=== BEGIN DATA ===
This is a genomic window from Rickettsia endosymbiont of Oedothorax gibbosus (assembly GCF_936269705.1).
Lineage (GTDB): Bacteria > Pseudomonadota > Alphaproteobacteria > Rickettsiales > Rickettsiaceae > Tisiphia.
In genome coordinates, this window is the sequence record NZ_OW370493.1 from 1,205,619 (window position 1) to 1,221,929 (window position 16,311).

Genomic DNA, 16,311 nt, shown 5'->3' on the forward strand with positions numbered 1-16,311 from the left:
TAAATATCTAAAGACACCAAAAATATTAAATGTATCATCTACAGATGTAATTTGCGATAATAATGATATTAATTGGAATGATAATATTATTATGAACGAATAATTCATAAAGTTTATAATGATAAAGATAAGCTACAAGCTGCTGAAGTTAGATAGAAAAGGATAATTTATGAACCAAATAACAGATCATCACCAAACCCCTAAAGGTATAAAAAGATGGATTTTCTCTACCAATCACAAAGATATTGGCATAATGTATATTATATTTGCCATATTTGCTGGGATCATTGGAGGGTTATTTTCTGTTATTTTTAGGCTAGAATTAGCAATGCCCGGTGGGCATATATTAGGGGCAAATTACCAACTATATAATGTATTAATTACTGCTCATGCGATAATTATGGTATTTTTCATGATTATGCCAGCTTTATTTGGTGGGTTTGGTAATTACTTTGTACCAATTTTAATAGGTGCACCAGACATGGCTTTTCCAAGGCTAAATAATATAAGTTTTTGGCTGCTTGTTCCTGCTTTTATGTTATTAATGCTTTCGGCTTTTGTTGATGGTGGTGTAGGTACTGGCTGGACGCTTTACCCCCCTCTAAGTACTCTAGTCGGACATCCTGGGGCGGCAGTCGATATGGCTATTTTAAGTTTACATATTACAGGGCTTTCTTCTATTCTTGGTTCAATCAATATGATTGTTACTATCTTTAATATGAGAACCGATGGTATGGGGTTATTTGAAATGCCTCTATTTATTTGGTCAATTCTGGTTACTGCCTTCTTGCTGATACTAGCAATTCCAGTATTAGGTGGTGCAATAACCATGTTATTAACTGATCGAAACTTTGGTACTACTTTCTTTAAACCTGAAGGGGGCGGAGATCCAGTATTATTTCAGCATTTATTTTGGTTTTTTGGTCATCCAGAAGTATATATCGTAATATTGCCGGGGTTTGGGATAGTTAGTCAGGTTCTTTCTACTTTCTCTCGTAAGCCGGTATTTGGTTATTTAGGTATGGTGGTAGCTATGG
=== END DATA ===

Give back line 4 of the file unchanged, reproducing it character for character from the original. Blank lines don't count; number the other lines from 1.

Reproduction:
Genomic DNA, 16,311 nt, shown 5'->3' on the forward strand with positions numbered 1-16,311 from the left: